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Reading: Debris and Poetry: A Critique of Violence and Neoliberalism in the Peruvian Eighties

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Research Article

Debris and Poetry: A Critique of Violence and Neoliberalism in the Peruvian Eighties

Author:

Olga Cristina Rodriguez-Ulloa

Lafayette College , US
About Olga
Prof. Rodríguez-Ulloa specializes on contemporary Latin American culture and literature, with emphasis on the Andean region, with a decolonial feminist approach. She is currently writing about the intersection of race, sex and violence in contemporary Peruvian culture. Her teaching interests include visual culture, non-fiction literature and film, interdisciplinary studies.
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Abstract

By turning the figure of the colonial chronicler Felipe Guamán Poma de Ayala into an indigenous migrant during the tumultuous nineteen eighties in the poem “His Body Was an Island of Debris” (1987), Domingo de Ramos critiqued the transhistorical nature of colonialism, as it manifests through the displacement and killing of thousands of indigenous peoples. I interpret de Ramos’ work as an opportunity to center ideas about race, an analytic overlooked in the literary criticism of the time. His portrayal of migration mobilizes a poetic critique of the main discourses of Peruvian literary studies that conveniently left racial hierarchies unchallenged, even while being invested in the new political potential of migrants. This specular relationship that de Ramos creates between himself and Guamán Poma allows him to ponder about his own positionality in the literary field of the eighties, which was uncritically participating in the migrant trend almost exclusively through De Ramos’ personae.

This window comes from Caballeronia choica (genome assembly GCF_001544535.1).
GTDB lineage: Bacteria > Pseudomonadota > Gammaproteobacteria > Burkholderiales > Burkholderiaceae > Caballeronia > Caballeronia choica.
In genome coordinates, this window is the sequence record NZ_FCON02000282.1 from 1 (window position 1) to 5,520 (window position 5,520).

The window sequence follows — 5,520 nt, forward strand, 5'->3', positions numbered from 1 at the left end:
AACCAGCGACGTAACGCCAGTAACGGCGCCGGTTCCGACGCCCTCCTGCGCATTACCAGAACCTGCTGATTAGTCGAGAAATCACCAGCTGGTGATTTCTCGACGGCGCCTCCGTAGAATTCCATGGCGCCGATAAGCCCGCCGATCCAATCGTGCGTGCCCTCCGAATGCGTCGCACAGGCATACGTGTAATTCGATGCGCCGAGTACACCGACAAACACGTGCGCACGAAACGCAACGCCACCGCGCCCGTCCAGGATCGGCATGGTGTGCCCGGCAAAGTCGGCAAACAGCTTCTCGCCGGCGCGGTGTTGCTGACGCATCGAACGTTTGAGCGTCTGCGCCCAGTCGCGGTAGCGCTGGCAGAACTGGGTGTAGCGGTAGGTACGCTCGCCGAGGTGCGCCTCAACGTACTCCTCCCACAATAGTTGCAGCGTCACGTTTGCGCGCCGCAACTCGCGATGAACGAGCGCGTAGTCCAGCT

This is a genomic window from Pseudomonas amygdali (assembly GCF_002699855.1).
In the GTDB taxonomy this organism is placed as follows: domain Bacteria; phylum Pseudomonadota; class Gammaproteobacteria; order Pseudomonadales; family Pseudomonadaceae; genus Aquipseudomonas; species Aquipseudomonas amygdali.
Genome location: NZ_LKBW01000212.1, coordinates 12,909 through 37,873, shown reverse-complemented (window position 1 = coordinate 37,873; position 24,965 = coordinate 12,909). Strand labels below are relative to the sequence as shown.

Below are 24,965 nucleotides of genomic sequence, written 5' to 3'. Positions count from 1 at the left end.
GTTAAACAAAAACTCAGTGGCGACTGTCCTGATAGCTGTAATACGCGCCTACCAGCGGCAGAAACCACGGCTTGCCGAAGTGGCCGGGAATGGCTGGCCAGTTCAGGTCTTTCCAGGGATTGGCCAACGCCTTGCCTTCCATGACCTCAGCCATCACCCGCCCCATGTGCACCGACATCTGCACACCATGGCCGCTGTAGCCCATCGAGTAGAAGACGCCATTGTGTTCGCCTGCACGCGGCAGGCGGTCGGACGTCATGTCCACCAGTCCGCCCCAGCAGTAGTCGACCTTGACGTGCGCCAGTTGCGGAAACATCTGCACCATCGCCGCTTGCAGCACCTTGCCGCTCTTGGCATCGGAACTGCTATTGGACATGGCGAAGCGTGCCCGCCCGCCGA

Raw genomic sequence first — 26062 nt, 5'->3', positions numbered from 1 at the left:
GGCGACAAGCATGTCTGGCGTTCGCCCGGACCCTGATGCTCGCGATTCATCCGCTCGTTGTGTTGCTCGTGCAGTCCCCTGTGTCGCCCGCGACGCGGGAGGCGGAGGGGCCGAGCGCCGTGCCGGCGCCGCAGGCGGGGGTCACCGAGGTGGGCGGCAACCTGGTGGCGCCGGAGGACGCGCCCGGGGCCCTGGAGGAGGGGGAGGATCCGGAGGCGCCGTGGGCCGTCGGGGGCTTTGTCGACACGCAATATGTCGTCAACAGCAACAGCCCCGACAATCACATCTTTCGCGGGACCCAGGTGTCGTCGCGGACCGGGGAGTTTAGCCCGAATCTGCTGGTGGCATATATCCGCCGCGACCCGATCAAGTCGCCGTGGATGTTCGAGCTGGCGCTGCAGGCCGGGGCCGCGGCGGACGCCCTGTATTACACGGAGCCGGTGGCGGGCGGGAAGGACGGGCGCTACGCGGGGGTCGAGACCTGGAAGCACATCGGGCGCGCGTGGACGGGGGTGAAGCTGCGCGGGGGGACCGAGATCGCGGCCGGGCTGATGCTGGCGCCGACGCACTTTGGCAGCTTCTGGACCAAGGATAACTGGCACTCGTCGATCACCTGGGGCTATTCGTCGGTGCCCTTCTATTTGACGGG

DOI: https://doi.org/10.26824/lalr.158
How to Cite: Rodriguez-Ulloa, O.C., 2020. Debris and Poetry: A Critique of Violence and Neoliberalism in the Peruvian Eighties. Latin American Literary Review, 47(94). DOI: http://doi.org/10.26824/lalr.158
Published on 16 Jun 2020.
Peer Reviewed

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